Kawasaki Disease Kawasaki Disease
Centers for Disease Control and Prevention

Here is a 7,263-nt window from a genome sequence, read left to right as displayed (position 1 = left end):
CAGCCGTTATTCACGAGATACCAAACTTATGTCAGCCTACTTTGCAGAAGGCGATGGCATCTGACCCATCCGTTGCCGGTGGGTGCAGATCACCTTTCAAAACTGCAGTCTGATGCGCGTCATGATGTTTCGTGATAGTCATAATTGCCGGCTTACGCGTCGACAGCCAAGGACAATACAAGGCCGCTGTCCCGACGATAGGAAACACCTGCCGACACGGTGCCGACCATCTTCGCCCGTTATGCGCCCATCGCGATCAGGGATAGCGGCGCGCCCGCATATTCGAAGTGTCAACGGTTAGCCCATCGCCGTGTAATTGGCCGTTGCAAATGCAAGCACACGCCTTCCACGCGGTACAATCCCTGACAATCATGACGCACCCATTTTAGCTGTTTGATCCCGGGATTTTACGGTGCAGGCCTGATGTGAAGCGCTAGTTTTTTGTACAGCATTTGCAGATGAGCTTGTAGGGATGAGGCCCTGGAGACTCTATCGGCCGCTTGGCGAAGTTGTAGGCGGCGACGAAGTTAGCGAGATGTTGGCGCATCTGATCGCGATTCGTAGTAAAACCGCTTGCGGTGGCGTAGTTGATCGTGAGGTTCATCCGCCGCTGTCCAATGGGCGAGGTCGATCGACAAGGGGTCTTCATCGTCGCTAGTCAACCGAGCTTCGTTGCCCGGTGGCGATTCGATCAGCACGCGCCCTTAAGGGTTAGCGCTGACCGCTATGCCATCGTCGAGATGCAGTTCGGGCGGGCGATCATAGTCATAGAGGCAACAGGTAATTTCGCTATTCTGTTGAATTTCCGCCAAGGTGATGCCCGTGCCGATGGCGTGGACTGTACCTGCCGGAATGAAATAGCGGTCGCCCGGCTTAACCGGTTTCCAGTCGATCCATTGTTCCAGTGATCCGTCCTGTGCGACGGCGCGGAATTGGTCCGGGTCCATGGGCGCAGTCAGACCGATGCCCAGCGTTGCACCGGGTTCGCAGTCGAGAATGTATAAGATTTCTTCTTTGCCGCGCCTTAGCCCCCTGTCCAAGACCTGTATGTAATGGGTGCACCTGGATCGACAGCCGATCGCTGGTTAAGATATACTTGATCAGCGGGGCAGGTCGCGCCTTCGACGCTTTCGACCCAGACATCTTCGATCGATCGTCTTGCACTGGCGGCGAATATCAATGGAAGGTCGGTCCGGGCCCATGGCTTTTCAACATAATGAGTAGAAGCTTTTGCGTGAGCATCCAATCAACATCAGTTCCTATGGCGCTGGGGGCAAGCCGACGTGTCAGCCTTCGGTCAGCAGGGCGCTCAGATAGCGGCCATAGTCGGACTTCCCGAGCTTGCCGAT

Kawasaki syndrome (KS), also known as Kawasaki disease, is an acute febrile illness of unknown etiology that primarily affects children younger than 5 years of age. KS was first described in Japan by Tomisaku Kawasaki in 1967, and the first cases outside of Japan were reported in Hawaii in 1976. KS is characterized by fever, rash, swelling of the hands and feet, irritation and redness of the whites of the eyes, swollen lymph glands in the neck, and irritation and inflammation of the mouth, lips, and throat. Serious complications of KS include coronary artery dilatations and aneurysms, and KS is a leading cause of acquired heart disease in the United States. The standard treatment with intravenous immunoglobulin and aspirin substantially decreases the development of these coronary artery abnormalities.